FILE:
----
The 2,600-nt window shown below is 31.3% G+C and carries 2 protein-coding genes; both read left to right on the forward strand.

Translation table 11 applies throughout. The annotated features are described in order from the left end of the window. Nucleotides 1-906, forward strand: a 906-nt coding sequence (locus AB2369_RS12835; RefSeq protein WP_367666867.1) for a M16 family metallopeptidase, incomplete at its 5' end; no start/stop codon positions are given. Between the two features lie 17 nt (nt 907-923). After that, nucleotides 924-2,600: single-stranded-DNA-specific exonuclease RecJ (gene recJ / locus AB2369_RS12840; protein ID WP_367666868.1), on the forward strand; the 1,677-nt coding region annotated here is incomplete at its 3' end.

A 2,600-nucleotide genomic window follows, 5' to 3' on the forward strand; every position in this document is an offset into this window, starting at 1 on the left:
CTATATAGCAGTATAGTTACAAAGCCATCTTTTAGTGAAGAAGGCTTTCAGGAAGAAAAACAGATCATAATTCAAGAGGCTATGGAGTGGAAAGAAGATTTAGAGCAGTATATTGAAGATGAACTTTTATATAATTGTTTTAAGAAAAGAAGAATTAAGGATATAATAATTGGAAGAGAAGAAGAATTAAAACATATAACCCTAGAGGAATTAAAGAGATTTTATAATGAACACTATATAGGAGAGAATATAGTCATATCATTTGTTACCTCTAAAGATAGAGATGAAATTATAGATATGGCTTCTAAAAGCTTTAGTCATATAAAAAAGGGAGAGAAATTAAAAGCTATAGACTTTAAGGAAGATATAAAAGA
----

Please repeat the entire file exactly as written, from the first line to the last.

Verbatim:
The 2,600-nt window shown below is 31.3% G+C and carries 2 protein-coding genes; both read left to right on the forward strand.

Translation table 11 applies throughout. The annotated features are described in order from the left end of the window. Nucleotides 1-906, forward strand: a 906-nt coding sequence (locus AB2369_RS12835; RefSeq protein WP_367666867.1) for a M16 family metallopeptidase, incomplete at its 5' end; no start/stop codon positions are given. Between the two features lie 17 nt (nt 907-923). After that, nucleotides 924-2,600: single-stranded-DNA-specific exonuclease RecJ (gene recJ / locus AB2369_RS12840; protein ID WP_367666868.1), on the forward strand; the 1,677-nt coding region annotated here is incomplete at its 3' end.

A 2,600-nucleotide genomic window follows, 5' to 3' on the forward strand; every position in this document is an offset into this window, starting at 1 on the left:
CTATATAGCAGTATAGTTACAAAGCCATCTTTTAGTGAAGAAGGCTTTCAGGAAGAAAAACAGATCATAATTCAAGAGGCTATGGAGTGGAAAGAAGATTTAGAGCAGTATATTGAAGATGAACTTTTATATAATTGTTTTAAGAAAAGAAGAATTAAGGATATAATAATTGGAAGAGAAGAAGAATTAAAACATATAACCCTAGAGGAATTAAAGAGATTTTATAATGAACACTATATAGGAGAGAATATAGTCATATCATTTGTTACCTCTAAAGATAGAGATGAAATTATAGATATGGCTTCTAAAAGCTTTAGTCATATAAAAAAGGGAGAGAAATTAAAAGCTATAGACTTTAAGGAAGATATAAAAGA